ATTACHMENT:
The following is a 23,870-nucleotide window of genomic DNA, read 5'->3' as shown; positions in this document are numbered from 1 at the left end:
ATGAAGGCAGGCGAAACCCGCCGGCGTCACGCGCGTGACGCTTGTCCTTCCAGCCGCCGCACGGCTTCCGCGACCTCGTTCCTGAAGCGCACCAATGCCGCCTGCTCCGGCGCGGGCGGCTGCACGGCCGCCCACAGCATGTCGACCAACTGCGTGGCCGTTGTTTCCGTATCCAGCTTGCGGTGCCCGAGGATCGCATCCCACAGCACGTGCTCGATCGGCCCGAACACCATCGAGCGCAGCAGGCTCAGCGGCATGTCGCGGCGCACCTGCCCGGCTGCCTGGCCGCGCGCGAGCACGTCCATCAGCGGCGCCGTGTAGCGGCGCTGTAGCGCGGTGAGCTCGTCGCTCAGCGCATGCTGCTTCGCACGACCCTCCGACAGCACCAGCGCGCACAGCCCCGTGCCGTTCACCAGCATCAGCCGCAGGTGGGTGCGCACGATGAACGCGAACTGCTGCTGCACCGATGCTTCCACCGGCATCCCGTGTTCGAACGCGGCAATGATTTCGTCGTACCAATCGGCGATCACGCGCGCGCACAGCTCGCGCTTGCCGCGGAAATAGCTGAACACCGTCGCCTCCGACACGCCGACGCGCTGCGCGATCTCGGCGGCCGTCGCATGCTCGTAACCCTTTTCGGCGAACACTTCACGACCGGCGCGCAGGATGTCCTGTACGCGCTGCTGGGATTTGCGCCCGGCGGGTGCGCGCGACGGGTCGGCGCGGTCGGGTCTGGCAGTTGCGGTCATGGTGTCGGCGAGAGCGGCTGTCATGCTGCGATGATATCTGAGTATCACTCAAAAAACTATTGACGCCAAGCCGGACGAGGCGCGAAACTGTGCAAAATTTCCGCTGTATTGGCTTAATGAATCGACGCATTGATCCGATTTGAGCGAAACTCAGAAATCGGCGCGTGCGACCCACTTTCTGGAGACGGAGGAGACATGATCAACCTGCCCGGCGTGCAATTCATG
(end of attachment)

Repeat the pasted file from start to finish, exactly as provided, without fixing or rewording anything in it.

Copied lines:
The following is a 23,870-nucleotide window of genomic DNA, read 5'->3' as shown; positions in this document are numbered from 1 at the left end:
ATGAAGGCAGGCGAAACCCGCCGGCGTCACGCGCGTGACGCTTGTCCTTCCAGCCGCCGCACGGCTTCCGCGACCTCGTTCCTGAAGCGCACCAATGCCGCCTGCTCCGGCGCGGGCGGCTGCACGGCCGCCCACAGCATGTCGACCAACTGCGTGGCCGTTGTTTCCGTATCCAGCTTGCGGTGCCCGAGGATCGCATCCCACAGCACGTGCTCGATCGGCCCGAACACCATCGAGCGCAGCAGGCTCAGCGGCATGTCGCGGCGCACCTGCCCGGCTGCCTGGCCGCGCGCGAGCACGTCCATCAGCGGCGCCGTGTAGCGGCGCTGTAGCGCGGTGAGCTCGTCGCTCAGCGCATGCTGCTTCGCACGACCCTCCGACAGCACCAGCGCGCACAGCCCCGTGCCGTTCACCAGCATCAGCCGCAGGTGGGTGCGCACGATGAACGCGAACTGCTGCTGCACCGATGCTTCCACCGGCATCCCGTGTTCGAACGCGGCAATGATTTCGTCGTACCAATCGGCGATCACGCGCGCGCACAGCTCGCGCTTGCCGCGGAAATAGCTGAACACCGTCGCCTCCGACACGCCGACGCGCTGCGCGATCTCGGCGGCCGTCGCATGCTCGTAACCCTTTTCGGCGAACACTTCACGACCGGCGCGCAGGATGTCCTGTACGCGCTGCTGGGATTTGCGCCCGGCGGGTGCGCGCGACGGGTCGGCGCGGTCGGGTCTGGCAGTTGCGGTCATGGTGTCGGCGAGAGCGGCTGTCATGCTGCGATGATATCTGAGTATCACTCAAAAAACTATTGACGCCAAGCCGGACGAGGCGCGAAACTGTGCAAAATTTCCGCTGTATTGGCTTAATGAATCGACGCATTGATCCGATTTGAGCGAAACTCAGAAATCGGCGCGTGCGACCCACTTTCTGGAGACGGAGGAGACATGATCAACCTGCCCGGCGTGCAATTCATG